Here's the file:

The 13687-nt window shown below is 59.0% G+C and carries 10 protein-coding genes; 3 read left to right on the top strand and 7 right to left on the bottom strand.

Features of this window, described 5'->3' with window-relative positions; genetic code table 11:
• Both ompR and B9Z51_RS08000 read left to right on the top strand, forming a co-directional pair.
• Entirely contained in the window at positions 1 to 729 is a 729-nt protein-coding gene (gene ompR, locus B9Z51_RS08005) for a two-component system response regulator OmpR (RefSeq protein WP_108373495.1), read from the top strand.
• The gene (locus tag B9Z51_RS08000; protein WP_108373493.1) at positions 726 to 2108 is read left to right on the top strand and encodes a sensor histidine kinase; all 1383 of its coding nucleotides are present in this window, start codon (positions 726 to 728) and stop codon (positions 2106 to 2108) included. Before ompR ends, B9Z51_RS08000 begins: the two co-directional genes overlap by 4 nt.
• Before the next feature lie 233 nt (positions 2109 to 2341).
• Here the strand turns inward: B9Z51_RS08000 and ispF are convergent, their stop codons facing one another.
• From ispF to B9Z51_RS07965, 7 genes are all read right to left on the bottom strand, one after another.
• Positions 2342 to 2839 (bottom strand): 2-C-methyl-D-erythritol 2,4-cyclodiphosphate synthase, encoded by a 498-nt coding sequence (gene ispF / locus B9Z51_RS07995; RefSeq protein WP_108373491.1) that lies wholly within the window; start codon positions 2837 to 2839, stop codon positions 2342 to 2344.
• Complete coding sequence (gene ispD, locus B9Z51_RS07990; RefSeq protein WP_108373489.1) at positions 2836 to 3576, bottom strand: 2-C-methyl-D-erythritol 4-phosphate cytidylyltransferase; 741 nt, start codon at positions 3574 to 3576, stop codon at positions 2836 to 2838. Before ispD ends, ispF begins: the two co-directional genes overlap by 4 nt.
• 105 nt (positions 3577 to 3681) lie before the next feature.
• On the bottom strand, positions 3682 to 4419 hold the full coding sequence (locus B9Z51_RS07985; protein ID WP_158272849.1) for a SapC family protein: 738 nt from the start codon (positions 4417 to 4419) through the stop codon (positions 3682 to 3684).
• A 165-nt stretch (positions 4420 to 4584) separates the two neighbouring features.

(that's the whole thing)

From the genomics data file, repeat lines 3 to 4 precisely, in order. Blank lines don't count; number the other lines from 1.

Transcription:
• Both ompR and B9Z51_RS08000 read left to right on the top strand, forming a co-directional pair.
• Entirely contained in the window at positions 1 to 729 is a 729-nt protein-coding gene (gene ompR, locus B9Z51_RS08005) for a two-component system response regulator OmpR (RefSeq protein WP_108373495.1), read from the top strand.